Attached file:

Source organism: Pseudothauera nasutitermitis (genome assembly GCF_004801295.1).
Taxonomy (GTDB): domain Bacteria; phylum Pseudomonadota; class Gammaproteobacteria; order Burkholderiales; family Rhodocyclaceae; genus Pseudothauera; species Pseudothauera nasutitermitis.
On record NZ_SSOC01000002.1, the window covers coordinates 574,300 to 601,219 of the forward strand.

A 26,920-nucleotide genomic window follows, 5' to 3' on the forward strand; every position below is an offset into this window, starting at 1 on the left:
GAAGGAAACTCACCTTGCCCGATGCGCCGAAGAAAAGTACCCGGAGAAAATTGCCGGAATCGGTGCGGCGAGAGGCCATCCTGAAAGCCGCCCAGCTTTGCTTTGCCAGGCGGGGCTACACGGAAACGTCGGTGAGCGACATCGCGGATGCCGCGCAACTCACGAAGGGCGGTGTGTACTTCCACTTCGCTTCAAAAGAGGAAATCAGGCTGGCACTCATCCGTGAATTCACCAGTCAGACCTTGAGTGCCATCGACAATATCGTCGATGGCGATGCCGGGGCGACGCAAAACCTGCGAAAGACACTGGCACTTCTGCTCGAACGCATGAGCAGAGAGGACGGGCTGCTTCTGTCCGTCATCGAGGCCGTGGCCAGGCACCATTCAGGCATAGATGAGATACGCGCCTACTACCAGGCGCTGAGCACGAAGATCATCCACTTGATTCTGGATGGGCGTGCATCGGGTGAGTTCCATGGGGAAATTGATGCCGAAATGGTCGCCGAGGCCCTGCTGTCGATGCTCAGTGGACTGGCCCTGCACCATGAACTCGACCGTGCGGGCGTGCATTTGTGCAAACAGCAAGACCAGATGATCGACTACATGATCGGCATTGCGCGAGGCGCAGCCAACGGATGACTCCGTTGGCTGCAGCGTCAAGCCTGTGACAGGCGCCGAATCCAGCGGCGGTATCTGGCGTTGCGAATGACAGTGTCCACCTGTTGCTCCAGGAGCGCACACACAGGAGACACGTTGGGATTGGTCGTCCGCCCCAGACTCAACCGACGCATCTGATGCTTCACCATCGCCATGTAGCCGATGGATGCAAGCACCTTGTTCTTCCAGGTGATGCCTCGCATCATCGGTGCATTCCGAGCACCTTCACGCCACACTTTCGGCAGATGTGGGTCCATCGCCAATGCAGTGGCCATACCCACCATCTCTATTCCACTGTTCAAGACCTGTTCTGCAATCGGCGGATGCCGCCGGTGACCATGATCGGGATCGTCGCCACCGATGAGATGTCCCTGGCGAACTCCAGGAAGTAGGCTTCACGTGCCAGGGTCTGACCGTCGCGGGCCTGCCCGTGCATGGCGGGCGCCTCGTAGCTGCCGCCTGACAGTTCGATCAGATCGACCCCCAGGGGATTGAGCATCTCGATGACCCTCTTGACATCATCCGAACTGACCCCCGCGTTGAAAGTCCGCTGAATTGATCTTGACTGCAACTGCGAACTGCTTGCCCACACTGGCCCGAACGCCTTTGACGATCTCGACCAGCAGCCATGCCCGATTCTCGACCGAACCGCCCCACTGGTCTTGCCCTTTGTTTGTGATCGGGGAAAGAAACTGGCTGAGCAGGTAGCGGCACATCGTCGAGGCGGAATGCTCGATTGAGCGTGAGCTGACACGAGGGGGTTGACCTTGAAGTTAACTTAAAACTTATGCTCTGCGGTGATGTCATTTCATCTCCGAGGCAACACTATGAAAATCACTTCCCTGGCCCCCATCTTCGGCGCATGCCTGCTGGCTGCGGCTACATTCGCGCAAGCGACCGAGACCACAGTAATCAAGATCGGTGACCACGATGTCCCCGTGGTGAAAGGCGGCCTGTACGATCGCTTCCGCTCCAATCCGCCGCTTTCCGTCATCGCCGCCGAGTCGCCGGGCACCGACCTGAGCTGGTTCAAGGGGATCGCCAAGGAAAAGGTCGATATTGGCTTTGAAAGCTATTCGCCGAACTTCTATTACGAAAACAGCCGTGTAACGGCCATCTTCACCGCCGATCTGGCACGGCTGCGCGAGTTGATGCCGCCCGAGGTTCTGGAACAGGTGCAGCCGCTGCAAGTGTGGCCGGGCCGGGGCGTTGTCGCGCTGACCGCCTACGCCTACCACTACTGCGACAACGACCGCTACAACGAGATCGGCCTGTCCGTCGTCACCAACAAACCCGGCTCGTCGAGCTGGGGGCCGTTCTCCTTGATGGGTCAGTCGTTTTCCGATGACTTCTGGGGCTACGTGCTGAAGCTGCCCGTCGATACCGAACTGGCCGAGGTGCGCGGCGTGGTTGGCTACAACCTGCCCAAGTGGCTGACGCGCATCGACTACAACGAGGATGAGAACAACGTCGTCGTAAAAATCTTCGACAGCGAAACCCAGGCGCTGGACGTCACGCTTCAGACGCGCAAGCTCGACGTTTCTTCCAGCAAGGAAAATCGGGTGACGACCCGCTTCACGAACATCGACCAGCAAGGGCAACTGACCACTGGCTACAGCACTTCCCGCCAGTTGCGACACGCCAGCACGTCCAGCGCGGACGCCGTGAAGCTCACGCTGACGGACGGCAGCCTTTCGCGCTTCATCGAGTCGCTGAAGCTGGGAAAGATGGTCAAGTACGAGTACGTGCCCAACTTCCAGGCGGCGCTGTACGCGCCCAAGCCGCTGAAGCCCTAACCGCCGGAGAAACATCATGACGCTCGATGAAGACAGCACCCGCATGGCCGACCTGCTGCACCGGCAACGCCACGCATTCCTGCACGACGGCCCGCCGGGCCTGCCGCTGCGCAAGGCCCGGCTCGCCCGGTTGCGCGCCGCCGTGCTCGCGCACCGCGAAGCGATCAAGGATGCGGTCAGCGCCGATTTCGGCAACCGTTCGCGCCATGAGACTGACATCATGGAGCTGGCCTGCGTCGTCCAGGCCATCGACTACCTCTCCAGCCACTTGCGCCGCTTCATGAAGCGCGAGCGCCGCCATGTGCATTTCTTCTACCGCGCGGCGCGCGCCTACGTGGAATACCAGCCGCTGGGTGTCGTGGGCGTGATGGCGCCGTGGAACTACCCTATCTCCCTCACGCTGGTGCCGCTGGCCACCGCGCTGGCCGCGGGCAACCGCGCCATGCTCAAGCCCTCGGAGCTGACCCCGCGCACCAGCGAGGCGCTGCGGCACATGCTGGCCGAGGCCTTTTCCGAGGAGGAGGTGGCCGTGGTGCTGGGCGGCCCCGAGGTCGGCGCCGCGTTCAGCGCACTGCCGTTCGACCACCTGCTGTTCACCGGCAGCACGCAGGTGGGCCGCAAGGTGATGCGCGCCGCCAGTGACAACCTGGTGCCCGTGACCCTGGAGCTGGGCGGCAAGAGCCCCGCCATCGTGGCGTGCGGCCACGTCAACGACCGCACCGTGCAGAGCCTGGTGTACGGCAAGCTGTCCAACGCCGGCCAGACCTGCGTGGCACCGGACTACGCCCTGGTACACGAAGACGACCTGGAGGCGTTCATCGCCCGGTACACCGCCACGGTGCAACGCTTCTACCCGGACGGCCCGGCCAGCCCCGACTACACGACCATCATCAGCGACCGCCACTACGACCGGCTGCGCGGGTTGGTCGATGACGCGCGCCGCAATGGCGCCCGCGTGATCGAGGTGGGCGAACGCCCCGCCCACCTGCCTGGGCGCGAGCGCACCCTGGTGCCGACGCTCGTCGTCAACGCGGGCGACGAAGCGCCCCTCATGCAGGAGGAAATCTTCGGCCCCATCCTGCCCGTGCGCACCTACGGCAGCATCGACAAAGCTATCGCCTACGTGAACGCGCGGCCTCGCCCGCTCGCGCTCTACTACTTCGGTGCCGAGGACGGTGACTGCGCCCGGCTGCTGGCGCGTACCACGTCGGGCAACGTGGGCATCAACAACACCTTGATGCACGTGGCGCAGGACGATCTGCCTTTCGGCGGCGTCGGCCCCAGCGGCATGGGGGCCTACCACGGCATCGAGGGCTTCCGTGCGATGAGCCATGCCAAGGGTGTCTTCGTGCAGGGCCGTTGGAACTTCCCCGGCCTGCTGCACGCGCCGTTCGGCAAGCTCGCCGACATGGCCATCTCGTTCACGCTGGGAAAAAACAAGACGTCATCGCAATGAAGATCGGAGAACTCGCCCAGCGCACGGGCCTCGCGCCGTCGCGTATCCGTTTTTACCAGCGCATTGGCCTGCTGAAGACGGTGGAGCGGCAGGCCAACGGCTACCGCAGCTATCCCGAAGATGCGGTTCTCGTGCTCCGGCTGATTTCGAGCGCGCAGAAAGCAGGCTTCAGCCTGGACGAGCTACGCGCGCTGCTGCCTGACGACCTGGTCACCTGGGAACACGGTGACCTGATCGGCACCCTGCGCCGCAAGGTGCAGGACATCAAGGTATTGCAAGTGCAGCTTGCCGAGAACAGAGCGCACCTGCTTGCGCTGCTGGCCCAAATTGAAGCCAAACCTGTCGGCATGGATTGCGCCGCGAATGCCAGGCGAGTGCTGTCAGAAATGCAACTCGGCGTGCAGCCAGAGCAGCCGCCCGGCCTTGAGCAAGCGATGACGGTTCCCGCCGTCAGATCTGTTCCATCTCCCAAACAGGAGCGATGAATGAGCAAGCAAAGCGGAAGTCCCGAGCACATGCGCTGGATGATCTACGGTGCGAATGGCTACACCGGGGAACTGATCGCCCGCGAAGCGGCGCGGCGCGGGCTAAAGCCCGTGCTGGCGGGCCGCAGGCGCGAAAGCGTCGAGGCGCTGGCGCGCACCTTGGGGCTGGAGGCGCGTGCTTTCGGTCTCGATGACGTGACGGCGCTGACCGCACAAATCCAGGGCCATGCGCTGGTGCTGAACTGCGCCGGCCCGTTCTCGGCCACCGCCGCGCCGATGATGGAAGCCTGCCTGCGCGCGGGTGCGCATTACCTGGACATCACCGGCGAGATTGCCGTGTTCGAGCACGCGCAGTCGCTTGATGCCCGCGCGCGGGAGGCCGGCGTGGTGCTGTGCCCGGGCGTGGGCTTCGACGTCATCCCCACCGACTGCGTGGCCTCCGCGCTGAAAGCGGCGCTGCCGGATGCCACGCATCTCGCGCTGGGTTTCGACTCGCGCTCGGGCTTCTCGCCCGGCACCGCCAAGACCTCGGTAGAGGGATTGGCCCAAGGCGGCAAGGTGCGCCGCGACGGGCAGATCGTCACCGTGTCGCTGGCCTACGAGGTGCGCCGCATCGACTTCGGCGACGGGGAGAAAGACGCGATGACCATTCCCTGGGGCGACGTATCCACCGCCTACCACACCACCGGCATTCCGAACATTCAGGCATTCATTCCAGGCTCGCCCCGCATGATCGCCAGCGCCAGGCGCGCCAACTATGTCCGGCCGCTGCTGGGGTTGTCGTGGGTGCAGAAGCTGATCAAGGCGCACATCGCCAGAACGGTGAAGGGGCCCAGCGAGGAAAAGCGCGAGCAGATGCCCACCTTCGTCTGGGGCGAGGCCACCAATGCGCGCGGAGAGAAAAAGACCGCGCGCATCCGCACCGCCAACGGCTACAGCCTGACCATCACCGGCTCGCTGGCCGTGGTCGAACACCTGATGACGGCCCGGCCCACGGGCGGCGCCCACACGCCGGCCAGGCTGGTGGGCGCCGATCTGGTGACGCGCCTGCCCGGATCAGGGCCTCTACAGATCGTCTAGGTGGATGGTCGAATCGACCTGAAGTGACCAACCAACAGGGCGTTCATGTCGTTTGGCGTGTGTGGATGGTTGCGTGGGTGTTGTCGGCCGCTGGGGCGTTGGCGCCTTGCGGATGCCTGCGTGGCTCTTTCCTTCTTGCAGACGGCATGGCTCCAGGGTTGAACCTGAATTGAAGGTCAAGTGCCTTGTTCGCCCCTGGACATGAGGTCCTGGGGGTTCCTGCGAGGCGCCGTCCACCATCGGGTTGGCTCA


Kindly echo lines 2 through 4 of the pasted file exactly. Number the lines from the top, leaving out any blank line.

Taxonomy (GTDB): domain Bacteria; phylum Pseudomonadota; class Gammaproteobacteria; order Burkholderiales; family Rhodocyclaceae; genus Pseudothauera; species Pseudothauera nasutitermitis.
On record NZ_SSOC01000002.1, the window covers coordinates 574,300 to 601,219 of the forward strand.

A 26,920-nucleotide genomic window follows, 5' to 3' on the forward strand; every position below is an offset into this window, starting at 1 on the left: